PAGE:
The Kokoda Trail: Pilgrim’s progress

COMPLETING the trek depicted in the movie, The Way, is no mean feat - but Jenny Hall did it.

In the movie, Thomas Avery, played by Martin Sheen, goes to France after the death of his son Daniel (Emilio Estevez) in the Pyrenees during a storm while walking the Camino de Santiago - the Way of St James, a Catholic pligrimage route to the Cathedral of Santiago of Compostela in Galicia, Spain. Although unprepared, Avery decides to complete the journey carrying his son's ashes.

The thought of conquering this arduous 800km mountainous trek was inspired by Jenny's 83-year-old sister, who had suffered breast cancer and was unable to make the journey herself.

Two years ago, Jenny trekked Kokoda, a feat she thought would have put her in good stead for this long walk.

"If I could do that, I could do this," she said.

The view of the road ahead at Galar in Spain. Right: Jenny Hall near the start of her journey.
The view of the road ahead at Galar in Spain. Right: Jenny Hall near the start of her journey. Contributed

But she underestimated how difficult it would be.

She had read a lot about the Camino de Santiago pilgrimage and spent months training.

"I started my training by walking five kilometres a day and got to 10km before leaving," Jenny said.

However her vision of "a walk in the park" was dashed on the second day when she was hit by wind and sleet on a slope which almost blew her off the trail.

"As I walked pieces of fellow travellers' raincoats ripped from their backs flew past me," she said.

Jenny followed the yellow arrows and brass shells from Saint-Jean-Pied-de-Port in France with her backpack weighing 9kg. It was here she received a special passport which would log her journey and remind her of the challenges she would overcome. But each kilometre would test her.

Everyone walked at their own pace and had reasons for doing it. "I met a lot of people - some old and a lot younger. I didn't see many middle-aged pilgrims," she said.

"I made many friendships and remember an 18-year-old Korean who struggled with the food because there was very little or no rice. In Spain, the staple food is bread and wine."

As Jenny walked, she followed the Camino Bible - a book which showed the way to go, the towns where pilgrims could stop, cost for the night and the time it would take to walk between each town. Each day, she started out between 6.30 and 7am, ending her day's walk at 2pm.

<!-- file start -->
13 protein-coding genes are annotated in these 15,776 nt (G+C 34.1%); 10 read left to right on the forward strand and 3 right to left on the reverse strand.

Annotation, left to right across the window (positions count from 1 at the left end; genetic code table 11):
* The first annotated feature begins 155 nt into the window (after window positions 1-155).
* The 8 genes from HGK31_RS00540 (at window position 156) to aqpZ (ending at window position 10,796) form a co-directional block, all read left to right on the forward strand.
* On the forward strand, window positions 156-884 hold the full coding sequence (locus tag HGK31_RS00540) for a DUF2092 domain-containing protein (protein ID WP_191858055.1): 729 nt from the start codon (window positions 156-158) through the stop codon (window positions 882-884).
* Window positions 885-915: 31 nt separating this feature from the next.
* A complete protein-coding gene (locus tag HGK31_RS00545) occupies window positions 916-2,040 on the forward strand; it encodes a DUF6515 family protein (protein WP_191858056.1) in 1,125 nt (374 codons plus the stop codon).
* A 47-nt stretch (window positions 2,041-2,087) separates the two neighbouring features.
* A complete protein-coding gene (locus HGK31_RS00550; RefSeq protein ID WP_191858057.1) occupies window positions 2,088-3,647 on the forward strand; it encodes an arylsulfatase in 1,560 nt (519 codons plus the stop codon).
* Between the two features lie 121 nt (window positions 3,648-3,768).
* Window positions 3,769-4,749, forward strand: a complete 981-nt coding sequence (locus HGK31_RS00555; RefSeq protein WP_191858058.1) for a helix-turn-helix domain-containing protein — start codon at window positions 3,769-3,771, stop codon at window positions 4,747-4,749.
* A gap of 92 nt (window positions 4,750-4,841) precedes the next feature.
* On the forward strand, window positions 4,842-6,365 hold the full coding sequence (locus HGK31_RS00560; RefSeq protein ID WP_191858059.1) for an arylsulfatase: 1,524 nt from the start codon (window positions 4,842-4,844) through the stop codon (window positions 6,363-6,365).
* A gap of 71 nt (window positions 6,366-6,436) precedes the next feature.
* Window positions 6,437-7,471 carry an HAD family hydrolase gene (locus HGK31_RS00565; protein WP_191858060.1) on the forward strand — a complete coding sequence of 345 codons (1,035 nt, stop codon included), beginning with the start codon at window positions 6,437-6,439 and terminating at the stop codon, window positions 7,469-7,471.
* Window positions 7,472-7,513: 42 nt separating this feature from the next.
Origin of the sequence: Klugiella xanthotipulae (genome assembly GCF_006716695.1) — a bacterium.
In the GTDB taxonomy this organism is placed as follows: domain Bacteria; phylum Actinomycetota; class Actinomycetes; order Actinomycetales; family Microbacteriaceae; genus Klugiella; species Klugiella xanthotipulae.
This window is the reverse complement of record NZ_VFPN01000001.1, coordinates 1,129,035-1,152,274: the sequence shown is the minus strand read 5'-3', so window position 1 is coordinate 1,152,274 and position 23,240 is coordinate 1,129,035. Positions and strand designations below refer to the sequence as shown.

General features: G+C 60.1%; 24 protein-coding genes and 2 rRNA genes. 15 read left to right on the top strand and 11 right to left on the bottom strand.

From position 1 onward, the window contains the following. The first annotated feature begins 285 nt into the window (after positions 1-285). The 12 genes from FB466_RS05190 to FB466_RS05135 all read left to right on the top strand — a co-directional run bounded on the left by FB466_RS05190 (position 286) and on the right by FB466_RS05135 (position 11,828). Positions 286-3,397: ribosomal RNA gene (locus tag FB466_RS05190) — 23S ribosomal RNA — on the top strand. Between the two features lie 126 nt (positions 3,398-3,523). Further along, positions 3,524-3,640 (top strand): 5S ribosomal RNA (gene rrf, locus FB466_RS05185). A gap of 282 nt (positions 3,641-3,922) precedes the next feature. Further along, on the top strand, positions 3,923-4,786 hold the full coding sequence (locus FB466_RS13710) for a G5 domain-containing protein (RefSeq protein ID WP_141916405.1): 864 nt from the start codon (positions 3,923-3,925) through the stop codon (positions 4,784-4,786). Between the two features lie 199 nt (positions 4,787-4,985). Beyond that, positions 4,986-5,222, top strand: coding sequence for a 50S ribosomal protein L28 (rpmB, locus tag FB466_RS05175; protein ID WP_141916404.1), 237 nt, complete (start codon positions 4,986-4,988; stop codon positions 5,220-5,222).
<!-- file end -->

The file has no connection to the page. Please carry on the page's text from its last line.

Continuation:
"If I didn't get in early (to the hostel), there wouldn't be a bed in the Municipal Albergue (hostel). The cost was between five and 10 euros ($7.50-$15).

"One woman snored so loudly, it bounced off the walls. And many leave the accommodation at 4am, rustling plastic bags and zips as they pack and continued on their way." That's why Jenny made the decision to take ear plugs.

What upset her the most was toilet paper and tissues which were not buried properly by pilgrims and left to fly into the beautiful scenery beyond.

Those who didn't have Jenny's stamina would send their backpacks to the next town and walk without the weight.

After finishing and having her passport stamped at all the stops, she walked on to Camino de Finisterre.

Before flying back to the Fraser Coast, Jenny couldn't resist stopping at Reims, in France's Champagne region.

Camino de Santiago

The Way of St James, Spain, was one of the most important Christian pilgrimages during the Middle Ages.

Legend says that St James' remains were carried by boat from Jerusalem to northern Spain where he was buried in what is now the city of Santiago de Compostela.

Pilgrims can follow different routes.

Everywhere pilgrims stop along the way they obtain stamps on their pilgrim record passport as evidence of their pilgrimage.

When the passport is presented in Santiago pilgrims are awarded a Compostela - a certificate from the cathedral.

It can take between 5-6 weeks.

Over the past 40 years the Santiago pilgrimage has enjoyed a great revival and in 2004 250,00 pilgrims walked to Santiago.

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